HTC has the world’s first five-inch 1080p phone
According to Apple, a display deserves the Retina moniker if its pixel density is so high that your eye is unable to discern the individual pixels. In the case of a smartphone, Retina means at least 300 pixels per inch. The Retina display on the iPhone 4/4S/5 has 326 pixels per inch.
Now, imagine a five-inch phone that packs 440 pixels per square inch, featuring the native full HD resolution of 1,920-by-1,080 pixels. That’s exactly what the ailing handset maker HTC set out to create with a new upcoming phone dubbed the J Butterfly…
Apple’s Retina display has served as one of the defining hardware features of iPhones since the iPhone 4. Even a year after the iPhone 4 had been released in the summer of 2010, competition had trouble producing a matching display.
But increasingly pixel density is becoming a weapon against Apple and this new HTC phone is a typical example.
The Verge had a chance to play with HTC’s new phone in Tokyo today.
The J Butterfly features a five-inch Super LCD 3 display, a successor to the Super LCD 2 screen on the HTC One X. At 440 ppi, vivid color reproduction and the slightly curved edges, this phone sets a new bar in terms of clarity and display quality.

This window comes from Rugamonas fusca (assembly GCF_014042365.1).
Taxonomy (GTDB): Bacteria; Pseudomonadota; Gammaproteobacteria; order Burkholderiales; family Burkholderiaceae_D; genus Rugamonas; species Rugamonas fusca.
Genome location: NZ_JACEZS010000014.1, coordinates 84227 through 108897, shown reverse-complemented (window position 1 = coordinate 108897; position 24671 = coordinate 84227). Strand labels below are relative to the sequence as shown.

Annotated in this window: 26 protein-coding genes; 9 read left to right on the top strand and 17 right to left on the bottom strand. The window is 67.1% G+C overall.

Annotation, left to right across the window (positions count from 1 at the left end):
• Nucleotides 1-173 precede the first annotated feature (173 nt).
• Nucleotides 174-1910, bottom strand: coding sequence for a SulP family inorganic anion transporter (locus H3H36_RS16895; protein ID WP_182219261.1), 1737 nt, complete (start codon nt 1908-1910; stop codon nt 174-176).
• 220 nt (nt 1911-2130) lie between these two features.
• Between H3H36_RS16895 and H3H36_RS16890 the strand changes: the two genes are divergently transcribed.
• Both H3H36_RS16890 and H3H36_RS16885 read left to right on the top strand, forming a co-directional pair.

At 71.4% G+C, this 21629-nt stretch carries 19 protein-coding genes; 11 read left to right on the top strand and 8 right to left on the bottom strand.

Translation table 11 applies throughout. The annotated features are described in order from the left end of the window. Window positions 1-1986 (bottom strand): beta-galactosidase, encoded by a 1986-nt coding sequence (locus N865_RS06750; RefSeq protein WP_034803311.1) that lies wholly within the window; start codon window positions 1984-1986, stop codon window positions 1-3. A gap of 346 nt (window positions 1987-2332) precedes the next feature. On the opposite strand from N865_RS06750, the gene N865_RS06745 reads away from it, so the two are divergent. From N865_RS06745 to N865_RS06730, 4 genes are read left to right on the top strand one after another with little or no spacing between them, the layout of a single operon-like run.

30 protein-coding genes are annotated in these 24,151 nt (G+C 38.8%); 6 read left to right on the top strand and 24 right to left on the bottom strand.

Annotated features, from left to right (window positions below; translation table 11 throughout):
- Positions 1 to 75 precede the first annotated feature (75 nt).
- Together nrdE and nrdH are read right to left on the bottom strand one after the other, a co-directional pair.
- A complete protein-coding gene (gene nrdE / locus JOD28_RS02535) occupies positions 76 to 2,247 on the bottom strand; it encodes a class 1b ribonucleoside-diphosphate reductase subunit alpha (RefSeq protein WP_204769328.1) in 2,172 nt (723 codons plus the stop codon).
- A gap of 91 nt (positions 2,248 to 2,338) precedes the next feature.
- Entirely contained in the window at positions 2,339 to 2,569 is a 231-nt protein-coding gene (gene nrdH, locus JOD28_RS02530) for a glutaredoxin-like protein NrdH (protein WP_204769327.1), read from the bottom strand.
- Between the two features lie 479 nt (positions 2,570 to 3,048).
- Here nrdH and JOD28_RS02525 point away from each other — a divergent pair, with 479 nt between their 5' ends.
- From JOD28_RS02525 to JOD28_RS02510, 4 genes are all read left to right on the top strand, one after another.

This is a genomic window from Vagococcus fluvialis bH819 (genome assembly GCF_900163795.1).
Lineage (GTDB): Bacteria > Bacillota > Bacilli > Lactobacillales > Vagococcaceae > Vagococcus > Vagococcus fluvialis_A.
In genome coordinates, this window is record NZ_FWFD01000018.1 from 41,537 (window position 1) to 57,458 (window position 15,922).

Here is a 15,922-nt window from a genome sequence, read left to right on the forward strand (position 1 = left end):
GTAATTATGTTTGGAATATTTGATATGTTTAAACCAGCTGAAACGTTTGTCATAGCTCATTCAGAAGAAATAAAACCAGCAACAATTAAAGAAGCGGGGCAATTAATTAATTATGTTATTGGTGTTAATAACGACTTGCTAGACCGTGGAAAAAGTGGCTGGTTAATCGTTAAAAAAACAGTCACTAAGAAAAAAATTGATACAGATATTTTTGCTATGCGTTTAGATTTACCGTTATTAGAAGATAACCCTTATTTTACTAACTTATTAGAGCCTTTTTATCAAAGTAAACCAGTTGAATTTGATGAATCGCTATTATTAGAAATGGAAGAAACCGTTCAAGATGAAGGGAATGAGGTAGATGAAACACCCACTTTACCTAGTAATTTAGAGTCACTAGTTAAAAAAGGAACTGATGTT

Other features include a quad-core 1.5GHz Snapdragon S4 Pro APQ8064 processor, 2GB of RAM, an eight-megapixel camera with an f/2.0 lens, Android 4.1 Jelly Bean and a body that’s just 9.1mm thin.
It’s not that Apple is too obsessed with smartphone screen sizes or resolution, but evidently it’s been featuring the Retina display prominently in advertising.
A full HD display like that on the J Butterfly give you native 1080p video playback without letterboxing or downsampling. Here’s a comparison of the HTC phone’s display versus the iPhone’s Retina display.
So, when’s Apple gonna do a 1080p iPhone?
The technology obviously exists though yield rates and production volume of such a high-resolution mobile display may not at this point satisfy Apple’s insatiable appetite.
Other concerns involve hardware requirements and battery consumption because a 1080p display has 2.85 times more pixels than the iPhone 5′s 1,136-by-640 display, requiring a much more powerful GPU to drive the pixels.
Certainly Apple must be thinking about a 1080p iPhone and I think it won’t be too long before we get there.
What do you think?
- thedupertech posted this